Veterans’ Lament: This Isn’t the Country We Fought For—God Help the U.S.A.
Updated: Jan 5, 2020
In 2016 I was honored to be inducted into the Veteran’s Hall of Fame for the State of Florida. The State Capitol where the ceremony took place was teeming with veterans of Vietnam, the Korean War, and even a few from World War II. As we mingled and made small talk while waiting for the ceremony to begin, I overheard two older veterans discussing the current state of affairs in America. Frankly, they were unhappy with what they read in their newspapers every morning and watched on the nightly news. One of them said, “I don’t understand what’s happening in America. This isn’t the country we fought for.”
This was a powerful statement coming from a veteran who, as it turned out, had been seriously wounded while serving in the Korean War. Since that day in the state Capitol, I have heard a lot of veterans make similar comments. So many, in fact, that a year ago I started asking older veterans what they thought of current conditions in our country. I have received numerous and varied responses to this question, but if I had to give a one-sentence summary of them it would be this: America has strayed far from its Christian roots. Let’s review some of the more frequent responses to my question.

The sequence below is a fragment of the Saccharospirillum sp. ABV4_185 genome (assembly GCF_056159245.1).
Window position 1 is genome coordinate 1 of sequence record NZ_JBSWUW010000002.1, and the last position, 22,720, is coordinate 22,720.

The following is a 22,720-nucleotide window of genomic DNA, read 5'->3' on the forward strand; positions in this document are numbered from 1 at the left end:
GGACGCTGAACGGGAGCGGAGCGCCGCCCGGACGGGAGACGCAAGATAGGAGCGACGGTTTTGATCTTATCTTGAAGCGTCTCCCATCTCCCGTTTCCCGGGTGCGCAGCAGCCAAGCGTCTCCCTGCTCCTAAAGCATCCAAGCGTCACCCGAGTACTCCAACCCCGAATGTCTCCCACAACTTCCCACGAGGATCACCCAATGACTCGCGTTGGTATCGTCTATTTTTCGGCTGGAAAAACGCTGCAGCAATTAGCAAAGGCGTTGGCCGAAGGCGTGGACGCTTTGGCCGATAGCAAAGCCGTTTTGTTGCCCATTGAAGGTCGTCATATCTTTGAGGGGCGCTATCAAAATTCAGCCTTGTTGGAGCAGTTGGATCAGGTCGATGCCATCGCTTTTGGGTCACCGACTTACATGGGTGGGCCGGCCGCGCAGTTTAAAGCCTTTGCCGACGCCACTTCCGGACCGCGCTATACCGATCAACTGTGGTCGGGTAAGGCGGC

Disrespect for the Flag
Many of the veterans I interviewed were especially bothered by open displays of disrespect for the flag they fought for and that many of their fellow soldiers, sailors, airmen, and Marines died defending. It bothered veterans that their grandchildren were not allowed, much less required, to recite the Pledge of Allegiance at the beginning of each school day, as was the practice when they were youngsters. Attempts by anti-Christian groups to remove the words “under God” from the pledge really rankled these older veterans. One of them told me, “The reason our country is worth fighting for—or at least was—is that it was established as ‘one nation under God.’”
Disrespect for the National Anthem
Although to a man the veterans I talked with acknowledged they fought in part to protect freedom of speech, they were uniformly disturbed to see this right used—several said abused—to show disrespect for our National Anthem. Watching professional football players take a knee during the National Anthem was heart breaking for these veterans; old men bent by age and wounds who still stand proud and as erect as they can when they hear what one of them called the “precious words of our national song.” Another veteran told me, “Just because they have a right to kneel during the National Anthem doesn’t mean they should. There are more appropriate ways to express their views.”
Neglecting Veterans Who Need Healthcare
A fellow Marine veteran told me he became livid every time he heard about veterans dying while waiting to receive medical care from VA clinics. Then he asked what I think is a pertinent question: “How does our government justify giving billions of dollars in foreign aid to countries that despise America while veterans are dying because VA clinics are understaffed and underfunded?” Good question. It was echoed by several of the older veterans I interviewed.